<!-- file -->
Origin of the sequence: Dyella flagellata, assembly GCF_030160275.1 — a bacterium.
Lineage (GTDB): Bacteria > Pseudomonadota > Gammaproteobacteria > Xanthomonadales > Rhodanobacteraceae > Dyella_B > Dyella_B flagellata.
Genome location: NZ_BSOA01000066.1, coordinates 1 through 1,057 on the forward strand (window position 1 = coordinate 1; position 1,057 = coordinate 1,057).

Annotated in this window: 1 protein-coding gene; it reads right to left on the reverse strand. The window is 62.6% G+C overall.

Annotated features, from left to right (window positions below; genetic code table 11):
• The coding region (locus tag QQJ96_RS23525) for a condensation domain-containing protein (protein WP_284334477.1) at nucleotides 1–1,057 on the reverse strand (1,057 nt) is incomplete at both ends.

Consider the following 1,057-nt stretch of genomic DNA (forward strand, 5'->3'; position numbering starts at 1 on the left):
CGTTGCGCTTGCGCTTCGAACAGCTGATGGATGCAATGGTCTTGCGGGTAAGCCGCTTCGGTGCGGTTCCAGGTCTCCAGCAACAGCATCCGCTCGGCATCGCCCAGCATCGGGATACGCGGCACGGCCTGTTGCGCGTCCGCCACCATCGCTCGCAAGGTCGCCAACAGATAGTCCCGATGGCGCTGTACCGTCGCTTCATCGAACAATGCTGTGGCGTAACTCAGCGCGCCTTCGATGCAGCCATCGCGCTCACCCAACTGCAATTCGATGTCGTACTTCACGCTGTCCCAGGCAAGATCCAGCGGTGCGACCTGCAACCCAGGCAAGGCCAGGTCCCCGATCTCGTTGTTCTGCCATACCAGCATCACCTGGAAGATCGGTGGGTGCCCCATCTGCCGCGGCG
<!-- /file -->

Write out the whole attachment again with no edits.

Origin of the sequence: Dyella flagellata, assembly GCF_030160275.1 — a bacterium.
Lineage (GTDB): Bacteria > Pseudomonadota > Gammaproteobacteria > Xanthomonadales > Rhodanobacteraceae > Dyella_B > Dyella_B flagellata.
Genome location: NZ_BSOA01000066.1, coordinates 1 through 1,057 on the forward strand (window position 1 = coordinate 1; position 1,057 = coordinate 1,057).

Annotated in this window: 1 protein-coding gene; it reads right to left on the reverse strand. The window is 62.6% G+C overall.

Annotated features, from left to right (window positions below; genetic code table 11):
• The coding region (locus tag QQJ96_RS23525) for a condensation domain-containing protein (protein WP_284334477.1) at nucleotides 1–1,057 on the reverse strand (1,057 nt) is incomplete at both ends.

Consider the following 1,057-nt stretch of genomic DNA (forward strand, 5'->3'; position numbering starts at 1 on the left):
CGTTGCGCTTGCGCTTCGAACAGCTGATGGATGCAATGGTCTTGCGGGTAAGCCGCTTCGGTGCGGTTCCAGGTCTCCAGCAACAGCATCCGCTCGGCATCGCCCAGCATCGGGATACGCGGCACGGCCTGTTGCGCGTCCGCCACCATCGCTCGCAAGGTCGCCAACAGATAGTCCCGATGGCGCTGTACCGTCGCTTCATCGAACAATGCTGTGGCGTAACTCAGCGCGCCTTCGATGCAGCCATCGCGCTCACCCAACTGCAATTCGATGTCGTACTTCACGCTGTCCCAGGCAAGATCCAGCGGTGCGACCTGCAACCCAGGCAAGGCCAGGTCCCCGATCTCGTTGTTCTGCCATACCAGCATCACCTGGAAGATCGGTGGGTGCCCCATCTGCCGCGGCG